- 12 baby carrot
- 12 baby turnip
Turnips are creamy-white with a lovely purple, red or greenish upper part where the taproot has…
- 12 baby leek
Like garlic and onion, leeks are a member of the allium family, but have their own distinct…
- 80g pea, frozen are fine
A type of legume, peas grow inside long, plump pods. As is the case with all types of legume,…
- 120g podded broad bean, skinned
A member of the legume family, broad beans are pretty hardy and adaptable - they grow in most…
- 12 pearl onion or small shallots, peeled, see tips below
Onions are endlessly versatile and an essential ingredient in countless recipes. Native to Asia…
- 2 lamb fillets, about 700g in total, see tips below
A lamb is a sheep that is under one year old, and is known for its delicate flavour and tender…
- 3 tbsp olive oil, plus extra for drizzling
Probably the most widely-used oil in cooking, olive oil is pressed from fresh olives. It's…
- 300ml light red wine, such as Beaujolais
- 300ml fresh chicken stock
- 50g cold butter, cut into small pieces
Butter is made when lactic-acid producing bacteria are added to cream and churned to make an…
- bunch tarragon, leaves picked and chopped and few left whole
A popular and versatile herb, tarragon has an intense flavour that's a unique mix of sweet…
- 1 tbsp golden caster sugar
- 2 tbsp balsamic vinegar
True Balsamic vinegar is an artisan product from Modena, in Emilia Romagna, Italy, and is made…
Trim all the veg and peel the carrots. Boil a large pan of water and have a bowl of heavily iced water ready. Working in batches, cook the turnips for 3 mins, scoop into the iced water, then scoop out to drain. Repeat the process, cooking the carrots for 4 mins, the leeks for 5 mins, the peas and broad beans together for 1 min and finally the onions for 8-10 mins. Use a clean cloth to rub the skins off the turnips. Put all the vegetables in separate piles on a plate. TIP: Use the timings for cooking the baby vegetables only as a guideline, as they can vary in size. To be sure the vegetables are cooked properly, add a few more than the required amount to the water for you to test as they cook.
Slice the lamb fillets into finger-thick pieces, then season generously with salt and freshly ground pepper.
Heat 2 tbsp of oil in a large non-stick frying pan, then fry the lamb pieces for 2 mins on each side for rare or 3 mins on each side for medium. Tip the lamb into a colander with a bowl underneath to catch the juices, then leave in a warm place. TIP: When you cook lots of pieces of meat together, place them in the pan like points on a clock face – this makes it easy to remember which needs turning and removing from the pan first.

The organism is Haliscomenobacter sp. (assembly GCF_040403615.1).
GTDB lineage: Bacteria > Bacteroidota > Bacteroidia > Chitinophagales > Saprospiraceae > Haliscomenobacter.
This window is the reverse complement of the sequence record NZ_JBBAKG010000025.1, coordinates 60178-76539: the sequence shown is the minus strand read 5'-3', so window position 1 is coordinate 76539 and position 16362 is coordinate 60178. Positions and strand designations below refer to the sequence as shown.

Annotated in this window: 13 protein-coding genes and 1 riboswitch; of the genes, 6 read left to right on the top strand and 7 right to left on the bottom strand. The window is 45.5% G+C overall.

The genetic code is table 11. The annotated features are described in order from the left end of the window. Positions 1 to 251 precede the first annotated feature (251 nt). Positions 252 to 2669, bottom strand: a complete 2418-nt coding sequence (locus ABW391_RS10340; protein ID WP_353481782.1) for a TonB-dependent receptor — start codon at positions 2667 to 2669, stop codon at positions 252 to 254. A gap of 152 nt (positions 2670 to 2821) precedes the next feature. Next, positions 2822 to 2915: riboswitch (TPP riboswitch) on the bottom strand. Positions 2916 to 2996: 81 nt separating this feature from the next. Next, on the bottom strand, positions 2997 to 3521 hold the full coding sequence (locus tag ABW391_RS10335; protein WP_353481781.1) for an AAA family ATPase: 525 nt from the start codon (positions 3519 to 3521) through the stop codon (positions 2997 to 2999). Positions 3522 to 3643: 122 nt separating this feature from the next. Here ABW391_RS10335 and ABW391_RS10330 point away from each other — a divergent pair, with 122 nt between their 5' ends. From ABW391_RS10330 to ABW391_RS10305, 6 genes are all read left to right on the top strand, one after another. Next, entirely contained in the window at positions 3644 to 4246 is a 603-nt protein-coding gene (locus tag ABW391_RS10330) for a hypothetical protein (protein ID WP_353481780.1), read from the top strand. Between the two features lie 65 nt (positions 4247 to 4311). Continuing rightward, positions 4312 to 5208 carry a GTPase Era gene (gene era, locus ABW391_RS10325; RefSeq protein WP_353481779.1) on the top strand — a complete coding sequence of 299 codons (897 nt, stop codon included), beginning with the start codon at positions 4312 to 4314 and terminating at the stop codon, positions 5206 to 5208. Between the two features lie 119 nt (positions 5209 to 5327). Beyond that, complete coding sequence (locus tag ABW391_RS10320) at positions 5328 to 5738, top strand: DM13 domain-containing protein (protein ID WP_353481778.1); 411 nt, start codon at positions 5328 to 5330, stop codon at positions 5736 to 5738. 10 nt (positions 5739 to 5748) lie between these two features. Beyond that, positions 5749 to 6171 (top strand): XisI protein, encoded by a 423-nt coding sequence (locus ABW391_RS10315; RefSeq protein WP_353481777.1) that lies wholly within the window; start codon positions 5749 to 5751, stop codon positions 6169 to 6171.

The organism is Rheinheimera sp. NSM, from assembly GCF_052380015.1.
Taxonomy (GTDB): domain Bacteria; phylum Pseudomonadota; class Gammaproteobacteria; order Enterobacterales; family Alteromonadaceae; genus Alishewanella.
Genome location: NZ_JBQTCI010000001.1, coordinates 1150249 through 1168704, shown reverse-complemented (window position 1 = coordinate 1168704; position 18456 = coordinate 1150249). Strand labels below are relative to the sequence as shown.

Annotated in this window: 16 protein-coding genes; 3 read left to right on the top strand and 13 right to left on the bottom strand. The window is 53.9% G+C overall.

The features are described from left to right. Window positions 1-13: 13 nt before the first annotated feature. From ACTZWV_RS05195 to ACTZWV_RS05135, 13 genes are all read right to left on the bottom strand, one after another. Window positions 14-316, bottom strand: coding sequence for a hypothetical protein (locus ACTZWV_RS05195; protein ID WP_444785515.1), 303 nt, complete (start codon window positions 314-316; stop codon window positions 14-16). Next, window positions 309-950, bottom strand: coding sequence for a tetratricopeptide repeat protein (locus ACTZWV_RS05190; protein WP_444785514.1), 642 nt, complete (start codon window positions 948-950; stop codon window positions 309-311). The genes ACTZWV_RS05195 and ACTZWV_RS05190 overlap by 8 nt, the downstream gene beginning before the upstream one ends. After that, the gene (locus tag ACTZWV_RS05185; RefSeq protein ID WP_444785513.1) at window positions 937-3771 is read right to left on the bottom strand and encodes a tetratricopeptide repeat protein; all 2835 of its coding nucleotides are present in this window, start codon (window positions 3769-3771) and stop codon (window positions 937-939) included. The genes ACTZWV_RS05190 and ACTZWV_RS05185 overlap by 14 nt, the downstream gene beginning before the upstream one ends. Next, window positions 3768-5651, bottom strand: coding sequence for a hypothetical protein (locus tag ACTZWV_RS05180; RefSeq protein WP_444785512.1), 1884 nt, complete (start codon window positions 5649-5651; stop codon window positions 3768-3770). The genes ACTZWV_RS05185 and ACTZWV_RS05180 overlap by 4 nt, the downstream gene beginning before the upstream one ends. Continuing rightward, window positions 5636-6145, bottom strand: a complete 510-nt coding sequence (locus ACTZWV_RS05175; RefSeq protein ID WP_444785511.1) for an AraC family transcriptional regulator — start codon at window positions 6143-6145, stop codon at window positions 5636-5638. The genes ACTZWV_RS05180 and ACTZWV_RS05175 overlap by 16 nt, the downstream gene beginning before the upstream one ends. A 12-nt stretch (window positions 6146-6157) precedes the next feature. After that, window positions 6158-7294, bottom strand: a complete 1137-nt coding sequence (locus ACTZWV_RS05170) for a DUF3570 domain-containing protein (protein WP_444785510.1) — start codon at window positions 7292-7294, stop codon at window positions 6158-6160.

Place the pan back on the heat and tip in the wine. Boil vigorously until reduced to a sticky syrup, then pour in 200ml of the chicken stock and any lamb juices from the bowl. Boil down until reduced by about half, then whisk in the butter. Season with salt and pepper to taste, then stir in the chopped tarragon. Pour the sauce into a small bowl, then wipe out the pan with kitchen paper.
Heat a drizzle of oil and add the turnips and onions. Sizzle until starting to brown, then sprinkle over the sugar and a pinch of salt. Cook, shaking the pan constantly, until the veg are caramelised. Add carrots, leeks and balsamic, bubble for a moment, then add the stock. Bring to the boil, add the peas and broad beans, then boil for a few mins until all the liquid has nearly evaporated. Turn off heat.
To serve, dress each bowl by placing a few pieces of lamb on the base, spooning the smaller vegetables around the lamb and balancing the carrots and leeks on top. Pour the hot sauce over everything, scatter with tarragon leaves and finally drizzle with olive oil.
Make it in winter
You can make a winter version of this dish using venison fillet instead of lamb, cubes of root vegetables instead of spring vegetables and fresh thyme leaves instead of tarragon.
To get ahead, you can slice the lamb a day ahead, and boil the vegetables and refresh them in cold water. Keep everything covered and chilled, then just pan-fry on the day.
Peeling baby onions or shallots can be fiddly. To make the skins slip off easily, soak them in boiling water from a kettle for a few minutes, then drain and leave until cool enough to handle.
I would always recommend using fresh vegetables with the exception of peas. Frozen peas are sweeter than fresh as they are frozen a few hours after picking (peas start to lose their sweetness from the moment they are picked). The only thing that is better than using frozen peas is using freshly picked ones from the garden.
Fillet of lamb
The best cut of lamb for this recipe is the fillet – the eye of meat from the boned loin or saddle. As this is one of the most tender cuts of lamb, it is also one of the most expensive. For a cheaper alternative you can use lamb neck fillets, but cook them for a minute longer.